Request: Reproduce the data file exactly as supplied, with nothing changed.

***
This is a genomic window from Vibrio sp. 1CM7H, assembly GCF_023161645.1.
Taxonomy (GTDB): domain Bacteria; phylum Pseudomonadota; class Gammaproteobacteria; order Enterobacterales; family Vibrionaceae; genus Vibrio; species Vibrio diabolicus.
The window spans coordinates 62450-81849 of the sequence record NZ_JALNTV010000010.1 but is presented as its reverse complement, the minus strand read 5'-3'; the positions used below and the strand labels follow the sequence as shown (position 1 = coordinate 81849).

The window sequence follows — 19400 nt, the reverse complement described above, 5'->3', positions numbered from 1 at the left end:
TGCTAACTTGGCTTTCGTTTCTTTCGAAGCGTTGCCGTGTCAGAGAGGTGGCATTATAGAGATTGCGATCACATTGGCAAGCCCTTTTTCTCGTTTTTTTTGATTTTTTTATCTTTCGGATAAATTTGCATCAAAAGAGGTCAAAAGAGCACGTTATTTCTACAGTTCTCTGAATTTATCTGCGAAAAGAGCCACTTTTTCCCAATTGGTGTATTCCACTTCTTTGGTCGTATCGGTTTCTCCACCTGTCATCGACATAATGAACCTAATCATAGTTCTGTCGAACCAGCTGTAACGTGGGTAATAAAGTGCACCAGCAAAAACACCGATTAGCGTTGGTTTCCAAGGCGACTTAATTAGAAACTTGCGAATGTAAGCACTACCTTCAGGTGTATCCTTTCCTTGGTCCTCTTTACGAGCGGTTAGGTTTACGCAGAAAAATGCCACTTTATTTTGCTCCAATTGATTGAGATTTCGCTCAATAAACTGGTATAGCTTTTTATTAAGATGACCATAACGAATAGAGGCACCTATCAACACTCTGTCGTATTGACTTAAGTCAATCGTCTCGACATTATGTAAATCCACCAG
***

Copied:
This is a genomic window from Vibrio sp. 1CM7H, assembly GCF_023161645.1.
Taxonomy (GTDB): domain Bacteria; phylum Pseudomonadota; class Gammaproteobacteria; order Enterobacterales; family Vibrionaceae; genus Vibrio; species Vibrio diabolicus.
The window spans coordinates 62450-81849 of the sequence record NZ_JALNTV010000010.1 but is presented as its reverse complement, the minus strand read 5'-3'; the positions used below and the strand labels follow the sequence as shown (position 1 = coordinate 81849).

The window sequence follows — 19400 nt, the reverse complement described above, 5'->3', positions numbered from 1 at the left end:
TGCTAACTTGGCTTTCGTTTCTTTCGAAGCGTTGCCGTGTCAGAGAGGTGGCATTATAGAGATTGCGATCACATTGGCAAGCCCTTTTTCTCGTTTTTTTTGATTTTTTTATCTTTCGGATAAATTTGCATCAAAAGAGGTCAAAAGAGCACGTTATTTCTACAGTTCTCTGAATTTATCTGCGAAAAGAGCCACTTTTTCCCAATTGGTGTATTCCACTTCTTTGGTCGTATCGGTTTCTCCACCTGTCATCGACATAATGAACCTAATCATAGTTCTGTCGAACCAGCTGTAACGTGGGTAATAAAGTGCACCAGCAAAAACACCGATTAGCGTTGGTTTCCAAGGCGACTTAATTAGAAACTTGCGAATGTAAGCACTACCTTCAGGTGTATCCTTTCCTTGGTCCTCTTTACGAGCGGTTAGGTTTACGCAGAAAAATGCCACTTTATTTTGCTCCAATTGATTGAGATTTCGCTCAATAAACTGGTATAGCTTTTTATTAAGATGACCATAACGAATAGAGGCACCTATCAACACTCTGTCGTATTGACTTAAGTCAATCGTCTCGACATTATGTAAATCCACCAG